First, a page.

'My goal is to make them feel normal': Breathitt County Schools begin a new school year

Posted at 6:08 PM, Aug 29, 2022
and last updated 2022-08-29 18:18:03-04

JACKSON, Ky. (LEX 18) — Today was the first day of school for the Breathitt County School District.

This year looks different because of the flooding in eastern Kentucky. Breathitt County High School leaders say they are doing what they can to help students adjust — some lost everything. Overall, students are excited to be back.

Breathitt High Principal Charles Davidson says, "So far it's been great. The students and staff have been wonderful, making sure kids get to where they need to be. The kids have been very positive, you can tell they're really excited about being back with their friends."

School leaders say this has been a smooth start of school and that so far, they've seen 88% attendance. They say that this year there will be a greater focus on social and emotional learning.


"I think the best thing we can do now is kind of listen, give our kids time to adjust, give them some normalcy and then you know, do some interventions as we move through this school year for them," says Davidson.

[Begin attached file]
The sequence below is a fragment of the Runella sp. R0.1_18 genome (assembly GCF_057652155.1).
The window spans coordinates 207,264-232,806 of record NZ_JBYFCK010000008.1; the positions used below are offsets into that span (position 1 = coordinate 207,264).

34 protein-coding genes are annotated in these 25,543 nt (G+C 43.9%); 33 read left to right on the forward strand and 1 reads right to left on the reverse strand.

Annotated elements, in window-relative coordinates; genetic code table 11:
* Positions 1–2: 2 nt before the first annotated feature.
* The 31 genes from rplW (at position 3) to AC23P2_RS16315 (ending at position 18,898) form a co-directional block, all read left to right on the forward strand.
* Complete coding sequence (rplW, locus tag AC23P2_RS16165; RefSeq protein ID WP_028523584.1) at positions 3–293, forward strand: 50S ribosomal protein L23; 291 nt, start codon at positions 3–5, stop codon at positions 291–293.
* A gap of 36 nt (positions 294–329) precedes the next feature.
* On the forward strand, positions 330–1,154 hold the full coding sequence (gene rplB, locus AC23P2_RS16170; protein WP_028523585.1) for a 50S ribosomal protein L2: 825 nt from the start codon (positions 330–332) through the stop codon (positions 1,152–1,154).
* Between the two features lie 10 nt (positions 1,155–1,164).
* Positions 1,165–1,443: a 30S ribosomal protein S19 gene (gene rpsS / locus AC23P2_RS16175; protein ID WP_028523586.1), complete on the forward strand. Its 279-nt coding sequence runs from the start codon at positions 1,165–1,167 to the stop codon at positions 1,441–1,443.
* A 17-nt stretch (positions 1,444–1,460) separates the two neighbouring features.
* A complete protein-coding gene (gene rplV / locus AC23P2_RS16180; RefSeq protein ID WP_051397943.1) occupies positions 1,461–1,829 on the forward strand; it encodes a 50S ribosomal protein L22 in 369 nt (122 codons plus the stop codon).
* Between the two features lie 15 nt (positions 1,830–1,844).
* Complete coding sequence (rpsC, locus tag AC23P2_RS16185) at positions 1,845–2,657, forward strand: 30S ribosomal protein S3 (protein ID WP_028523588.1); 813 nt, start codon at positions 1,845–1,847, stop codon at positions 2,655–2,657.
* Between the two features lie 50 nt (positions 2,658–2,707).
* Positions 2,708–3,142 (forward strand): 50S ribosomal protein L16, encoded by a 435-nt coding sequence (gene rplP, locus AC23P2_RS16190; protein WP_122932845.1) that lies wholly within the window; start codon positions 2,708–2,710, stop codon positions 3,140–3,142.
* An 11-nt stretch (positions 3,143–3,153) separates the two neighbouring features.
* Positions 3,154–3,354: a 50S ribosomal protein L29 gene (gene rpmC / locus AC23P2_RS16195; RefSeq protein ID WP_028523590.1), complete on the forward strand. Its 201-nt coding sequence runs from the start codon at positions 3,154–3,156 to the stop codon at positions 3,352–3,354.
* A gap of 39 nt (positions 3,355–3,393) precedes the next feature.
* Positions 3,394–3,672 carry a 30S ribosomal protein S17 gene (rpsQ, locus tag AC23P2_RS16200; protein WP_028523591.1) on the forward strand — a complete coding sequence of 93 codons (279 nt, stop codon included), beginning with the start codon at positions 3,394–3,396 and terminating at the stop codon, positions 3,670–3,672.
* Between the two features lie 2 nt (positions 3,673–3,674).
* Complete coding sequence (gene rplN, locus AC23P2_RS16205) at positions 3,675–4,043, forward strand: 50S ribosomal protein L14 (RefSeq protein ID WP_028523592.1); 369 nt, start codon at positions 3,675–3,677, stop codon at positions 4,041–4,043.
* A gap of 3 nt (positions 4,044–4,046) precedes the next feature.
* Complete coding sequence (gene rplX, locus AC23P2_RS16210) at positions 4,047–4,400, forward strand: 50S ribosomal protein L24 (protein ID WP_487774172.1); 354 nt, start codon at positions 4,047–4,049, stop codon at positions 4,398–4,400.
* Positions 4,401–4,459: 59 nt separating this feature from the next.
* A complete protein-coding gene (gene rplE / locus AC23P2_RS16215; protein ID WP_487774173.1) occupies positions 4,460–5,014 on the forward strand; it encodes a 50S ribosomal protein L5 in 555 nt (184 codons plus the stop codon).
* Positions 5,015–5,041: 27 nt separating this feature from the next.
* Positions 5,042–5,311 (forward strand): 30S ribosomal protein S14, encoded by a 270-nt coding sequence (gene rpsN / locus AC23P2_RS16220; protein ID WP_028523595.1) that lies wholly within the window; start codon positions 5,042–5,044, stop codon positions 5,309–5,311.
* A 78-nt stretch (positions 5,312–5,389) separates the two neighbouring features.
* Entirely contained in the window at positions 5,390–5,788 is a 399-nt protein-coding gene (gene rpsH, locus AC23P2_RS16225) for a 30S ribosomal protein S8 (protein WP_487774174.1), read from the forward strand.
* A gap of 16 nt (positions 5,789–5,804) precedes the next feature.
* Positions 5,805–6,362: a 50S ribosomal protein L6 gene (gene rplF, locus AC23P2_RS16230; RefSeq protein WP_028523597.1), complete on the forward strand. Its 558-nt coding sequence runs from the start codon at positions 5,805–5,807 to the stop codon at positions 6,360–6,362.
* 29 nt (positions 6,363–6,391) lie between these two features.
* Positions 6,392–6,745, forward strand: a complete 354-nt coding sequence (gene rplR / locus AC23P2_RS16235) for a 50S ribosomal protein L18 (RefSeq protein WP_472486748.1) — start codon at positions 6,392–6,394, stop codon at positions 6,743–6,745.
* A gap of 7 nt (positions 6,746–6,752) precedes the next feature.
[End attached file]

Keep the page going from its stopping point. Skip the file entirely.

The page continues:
More counselors and support staff will be available to students this year. This school's faculty and staff went through training to know the best ways to help students that have been impacted by flooding.

"We understand that students are going to be coming back with a lot of PTSD, a lot of anxiety. You know, I know one, as a guidance counselor I have wondered how our students are going to feel the first time it rains and they're at school and not at home or not with their family and outside of their comfort zone," says the school's counselor, Kera Howard.

Teachers understand that this year will look different for students and staff. They say their goal is to communicate and connect.


"My goal is to make them feel normal, you know, see if they need any basic needs. You know like if they need something to take home this evening for food or if they need a shower, they need clothes or anything like that, that we can get their basic needs, and get them where they need to be this evening when they go back home," says Breathitt High’s law enforcement teacher, Kenneth Spicer.

The school's leaders say they've seen faculty and staff come together to make the start of the school year happen and they want the community to continue to support one another as rebuilding continues.

"Being here in a small community, we build a lot of strong relationships with our kids, talk every day. Being an educator, they become a part of your family, they're one of your kids, you look out for them, you worry about them and I hope that rubs off on them and I think it does,” says Davidson.